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Lessons to learn from NHS cyber attacks: Geoff Jones, Cyberis

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Written by: Geoff Jones | Posted 17 May 2017 7:34

Lessons to learn from NHS cyber attacks: Geoff Jones, Cyberis

Geoff Jones from Tewkesbury-based cyber security consultants Cyberis looks at the recent cyber attacks and provides some advice to avoid becoming a victim

On 12 May we experienced cyber crime on a scale never seen before. An extremely virulent outbreak of ransomware began to infect organisations across the world and within several hours, over 75,000 victims were reported in 90+ countries from telecommunications companies in Spain to a Russian ministry. In total, some 200,000 organisations have now been affected in over 150 countries. In the UK, the NHS felt the full force of attack across 48 health trusts in England.

Ransomware, as the names suggests, is a malicious program that locks a computer's files until a ransom is paid, usually in the form of the online currency, Bitcoins. This outbreak of the WannaCry ransomware is different from any outbreak previously seen because it uses a vulnerability in Microsoft Windows operating systems to spread to neighbouring computer systems over networks once it has infected its original host.

The vulnerability exploited was disclosed last month in a leak from the US National Security Agency (NSA). This means that the very same toolkit used to hack into and secretly snoop on foreign governments is now in the public domain and built into a ransomware worm.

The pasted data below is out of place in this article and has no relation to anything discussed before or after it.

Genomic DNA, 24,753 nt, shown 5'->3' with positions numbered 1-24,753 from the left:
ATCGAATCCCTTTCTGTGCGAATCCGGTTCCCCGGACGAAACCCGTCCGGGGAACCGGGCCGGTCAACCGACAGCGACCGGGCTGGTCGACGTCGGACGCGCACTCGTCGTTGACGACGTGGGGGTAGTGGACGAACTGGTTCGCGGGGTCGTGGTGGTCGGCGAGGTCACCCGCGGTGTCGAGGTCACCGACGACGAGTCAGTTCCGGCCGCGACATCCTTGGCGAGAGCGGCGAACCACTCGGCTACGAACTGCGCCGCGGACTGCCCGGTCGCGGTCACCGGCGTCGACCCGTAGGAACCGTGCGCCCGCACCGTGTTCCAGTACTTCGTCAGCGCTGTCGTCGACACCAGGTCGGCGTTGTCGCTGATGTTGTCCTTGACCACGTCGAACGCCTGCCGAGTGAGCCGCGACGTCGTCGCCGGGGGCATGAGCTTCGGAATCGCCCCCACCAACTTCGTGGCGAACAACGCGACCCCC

The vulnerability affects current Microsoft Windows operating systems and the legacy Windows XP operating system that is no longer supported by Microsoft but is still in use on many important systems worldwide – including in the NHS.

So, what can you do to do to avoid becoming a victim:

• Patching. Critical patches provided by Microsoft and other application providers should always be deployed as quickly as possible. If you are up-to-date with your Microsoft patches, the risk of infection spread is reduced. Patching can be time consuming and expensive, but the cost of recovery will be many magnitudes greater.

• Backups. Backups are your only chance of recovering data without paying the ransom. If you choose to pay the ransom, this puts you at the mercy of a criminal, does not guarantee your data will be returned, and encourages further attacks of this type.

• Legacy systems. If you must run Windows XP because it is providing a critical function, remove it from the corporate network to avoid a weak link.

• Perform regular security testing. Understand and mitigate your risks and act upon professional advice. The vulnerabilities facing the NHS network have been widely known for years so should not have been a surprise.

• Education. The original infection is likely to be caused by a ‘phishing’ email, encouraging an unsuspecting victim to open a document or click on a link to a website. If you educate users to spot a phishing email, they may avoid being ‘patient zero’.

• Prepare for an incident. Plan in advance what actions you would take if the worst were to happen.

Tewkesbury-based Cyberis is a leading cyber security consultancy formed in 2011 that provides a range of technical assurance, training and incident response services. www.cyberis.co.uk.

 

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